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With its unparalleled culture and unique history, Cuba has no shortage of riches for which people from all around the world flock down to the isle. But perhaps its biggest wealth lies within its rich biodiversity and its extraordinary preservation efforts, a top priority on the island.
The largest island nation in the Caribbean, an archipelago of more than 4,000 islands, Cuba counts on an extraordinary array of landscapes in which rare and unusual species are to be found - in remote jungles, mysterious caves and dazzling reefs.
Alexander von Humboldt National Park
Among the most biologically diverse sites in Cuba and on the planet is Alexander von Humboldt National Park. Formed in 1996 by joining several smaller protected areas, the park encompasses 273 square miles of boisterous rainforests, pine forests, savannas and crystalline rivers that make Humboldt the most important water source in Cuba (more than 72 rivers and streams).
Named after a famous German explorer, Humboldt holds the main areas of evolution and endemism of Cuban species. The bird fauna is particularly impressive and very well preserved. One of its most unique birds is the Cuban trogon. A common sight in Cuba, all the way from the coast to the mountains, the colors of the trogon’s feathers is reminiscent of the Cuban flag, which is why Cubans consider it their national bird.
Humboldt is also home to at least 21 different species of the anoles, tree-dwelling lizards. In an extraordinary display of coexistence, some live on tree trunks, some on low branches and some on the crowns of trees. The painted snails add to the extensive diversity and beauty of creatures found in the park, many of them collected for jewelry making, as well as the endemic boa snakes, chasing bats in Cuba’s hot caves.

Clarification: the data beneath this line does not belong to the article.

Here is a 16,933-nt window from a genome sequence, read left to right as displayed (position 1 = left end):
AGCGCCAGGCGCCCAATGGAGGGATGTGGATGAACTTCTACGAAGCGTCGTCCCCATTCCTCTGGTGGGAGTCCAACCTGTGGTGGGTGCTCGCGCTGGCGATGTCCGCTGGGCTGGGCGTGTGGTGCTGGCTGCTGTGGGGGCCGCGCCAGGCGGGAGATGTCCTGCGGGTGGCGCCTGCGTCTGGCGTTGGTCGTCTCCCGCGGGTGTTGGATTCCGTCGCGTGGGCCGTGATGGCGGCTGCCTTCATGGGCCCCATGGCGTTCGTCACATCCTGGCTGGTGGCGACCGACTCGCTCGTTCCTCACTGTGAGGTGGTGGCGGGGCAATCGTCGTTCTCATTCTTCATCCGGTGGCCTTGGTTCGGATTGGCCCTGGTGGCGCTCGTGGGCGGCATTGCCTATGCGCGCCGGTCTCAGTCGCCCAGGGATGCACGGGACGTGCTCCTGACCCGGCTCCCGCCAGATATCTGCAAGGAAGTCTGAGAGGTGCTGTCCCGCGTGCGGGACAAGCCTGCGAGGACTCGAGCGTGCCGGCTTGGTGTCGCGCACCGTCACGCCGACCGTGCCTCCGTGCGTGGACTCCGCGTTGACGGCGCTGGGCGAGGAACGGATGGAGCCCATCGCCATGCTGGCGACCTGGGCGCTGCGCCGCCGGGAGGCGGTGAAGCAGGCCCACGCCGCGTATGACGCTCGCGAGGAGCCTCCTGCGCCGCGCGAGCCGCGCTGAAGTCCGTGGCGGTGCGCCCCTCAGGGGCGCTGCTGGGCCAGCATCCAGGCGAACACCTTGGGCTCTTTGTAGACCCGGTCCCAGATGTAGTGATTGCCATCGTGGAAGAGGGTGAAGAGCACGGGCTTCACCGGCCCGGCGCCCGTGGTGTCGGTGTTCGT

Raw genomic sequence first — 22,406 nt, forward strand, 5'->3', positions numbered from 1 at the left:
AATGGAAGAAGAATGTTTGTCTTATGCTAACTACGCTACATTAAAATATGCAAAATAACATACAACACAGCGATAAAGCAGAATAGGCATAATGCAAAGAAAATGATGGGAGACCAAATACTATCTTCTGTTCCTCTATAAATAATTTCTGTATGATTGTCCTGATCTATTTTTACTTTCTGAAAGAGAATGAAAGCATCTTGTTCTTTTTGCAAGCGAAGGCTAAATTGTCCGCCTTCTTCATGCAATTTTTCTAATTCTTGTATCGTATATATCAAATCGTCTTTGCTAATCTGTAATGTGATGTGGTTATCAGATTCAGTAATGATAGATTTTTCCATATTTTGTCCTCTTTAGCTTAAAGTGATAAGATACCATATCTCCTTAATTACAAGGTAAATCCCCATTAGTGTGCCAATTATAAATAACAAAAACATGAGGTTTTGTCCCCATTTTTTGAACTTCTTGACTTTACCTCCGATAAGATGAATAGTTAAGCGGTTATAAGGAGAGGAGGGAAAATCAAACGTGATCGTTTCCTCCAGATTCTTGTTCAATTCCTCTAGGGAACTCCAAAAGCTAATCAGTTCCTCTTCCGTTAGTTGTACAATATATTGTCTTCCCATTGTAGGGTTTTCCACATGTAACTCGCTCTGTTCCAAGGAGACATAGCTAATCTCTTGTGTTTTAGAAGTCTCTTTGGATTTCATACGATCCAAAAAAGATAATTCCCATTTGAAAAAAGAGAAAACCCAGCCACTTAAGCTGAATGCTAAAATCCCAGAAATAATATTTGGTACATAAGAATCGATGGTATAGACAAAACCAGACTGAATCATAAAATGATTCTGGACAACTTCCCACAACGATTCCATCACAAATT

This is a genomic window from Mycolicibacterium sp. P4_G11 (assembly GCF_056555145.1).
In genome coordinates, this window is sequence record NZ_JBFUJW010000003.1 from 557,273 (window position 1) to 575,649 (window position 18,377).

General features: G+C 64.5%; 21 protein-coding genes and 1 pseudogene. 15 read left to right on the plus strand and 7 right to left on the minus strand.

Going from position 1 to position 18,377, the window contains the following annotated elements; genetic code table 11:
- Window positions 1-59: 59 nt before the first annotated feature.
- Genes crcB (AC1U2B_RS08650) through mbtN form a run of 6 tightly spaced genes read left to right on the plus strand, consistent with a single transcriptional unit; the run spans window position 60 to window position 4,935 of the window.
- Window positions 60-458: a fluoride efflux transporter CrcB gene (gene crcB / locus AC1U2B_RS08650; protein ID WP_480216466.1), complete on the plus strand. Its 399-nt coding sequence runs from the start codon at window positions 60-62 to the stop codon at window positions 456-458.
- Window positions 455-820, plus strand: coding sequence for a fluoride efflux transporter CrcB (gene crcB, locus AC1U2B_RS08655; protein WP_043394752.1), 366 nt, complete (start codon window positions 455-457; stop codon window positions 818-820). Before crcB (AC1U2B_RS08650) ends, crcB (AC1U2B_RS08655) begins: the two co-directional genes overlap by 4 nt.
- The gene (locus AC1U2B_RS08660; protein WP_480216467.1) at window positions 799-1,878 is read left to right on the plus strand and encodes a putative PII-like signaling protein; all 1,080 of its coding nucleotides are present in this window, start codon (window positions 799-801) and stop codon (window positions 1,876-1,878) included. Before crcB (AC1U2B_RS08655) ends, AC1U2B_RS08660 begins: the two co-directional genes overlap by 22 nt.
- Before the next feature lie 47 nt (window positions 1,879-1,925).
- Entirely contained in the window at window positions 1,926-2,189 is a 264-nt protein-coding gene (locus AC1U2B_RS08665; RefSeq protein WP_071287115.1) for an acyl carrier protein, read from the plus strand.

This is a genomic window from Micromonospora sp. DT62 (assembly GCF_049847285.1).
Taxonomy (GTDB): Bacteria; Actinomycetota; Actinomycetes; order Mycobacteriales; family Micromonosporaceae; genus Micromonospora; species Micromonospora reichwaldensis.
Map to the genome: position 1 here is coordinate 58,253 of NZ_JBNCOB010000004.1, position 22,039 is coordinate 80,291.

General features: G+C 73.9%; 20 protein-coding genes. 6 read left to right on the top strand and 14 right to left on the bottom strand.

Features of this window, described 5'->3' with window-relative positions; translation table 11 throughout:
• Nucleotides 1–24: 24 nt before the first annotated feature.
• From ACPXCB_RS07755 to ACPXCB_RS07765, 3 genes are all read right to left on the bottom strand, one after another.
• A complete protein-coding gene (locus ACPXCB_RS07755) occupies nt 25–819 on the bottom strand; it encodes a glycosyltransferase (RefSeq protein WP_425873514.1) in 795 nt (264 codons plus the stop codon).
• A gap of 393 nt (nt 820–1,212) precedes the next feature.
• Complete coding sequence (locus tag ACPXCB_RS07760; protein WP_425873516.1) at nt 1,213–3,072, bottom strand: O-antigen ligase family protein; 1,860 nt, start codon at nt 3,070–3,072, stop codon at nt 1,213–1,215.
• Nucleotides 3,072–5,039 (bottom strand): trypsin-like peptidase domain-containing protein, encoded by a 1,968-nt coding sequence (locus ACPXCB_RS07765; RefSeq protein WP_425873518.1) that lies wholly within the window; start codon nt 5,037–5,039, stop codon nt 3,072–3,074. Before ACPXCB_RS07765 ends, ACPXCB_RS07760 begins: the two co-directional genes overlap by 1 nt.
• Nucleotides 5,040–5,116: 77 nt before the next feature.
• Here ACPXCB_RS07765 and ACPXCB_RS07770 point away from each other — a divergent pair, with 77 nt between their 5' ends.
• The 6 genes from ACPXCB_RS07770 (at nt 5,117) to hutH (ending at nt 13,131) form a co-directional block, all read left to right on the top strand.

The Zapata Peninsula contains the largest and most important wetlands in the Caribbean. Covering 1,5 million acres, the immense Zapata Biosphere Reserve includes marshes, peat bogs, mangroves, coral reefs and forests that support a complex network of life.
Comprising 20% of Cuba’s territory, the protected wetlands are most notably known as crocodile country. With only a few thousand individuals remaining, the Cuban crocodile has the smallest population and the smallest geographical range of any crocodile. The Zapata Reserve is also known as a haven for birds, not just from Cuba but throughout the Caribbean. A whopping 372 bird species can be found on the island, including 24 species that only live in Cuba. Some can be found just in Zapata, such as the smallest bird in the world, the bee hummingbird, the dazzlingly colored Cuban tody, and three rare birds, the Zapata wren, Zapata sparrow and Zapata rail.
Gardens of the Queen
Another natural wonder, unknown to many, is Cuba’s coral reefs. Not far from the main island, along a string of jewel-like keys called Gardens of the Queen, silvery fish zip past banks of coral studded with colorful starfish, sea fans and sponges. In order to protect this vital diversity, Cuba has created the largest marine reserve in the Caribbean.
On many Caribbean coastlines, coral reefs - one of the richest ecosystems on Earth - are in danger of disappearing. But in this protected area, the reef is wonderfully alive. Named by Christopher Columbus in honor of his sponsor, Isabella I of Spain, the conservation region displays astonishing wildlife.
Explore Havana, Cuba's first UNESCO World Heritage Site, where breathtaking Spanish-colonial buildings line cobblestone streets, then the western province of Pinar del Río, where miles of Cuban tobacco awaits its destiny and much more on our Legendary Cuba Tour.
Written by Monica Suma
Photos by Robin Thom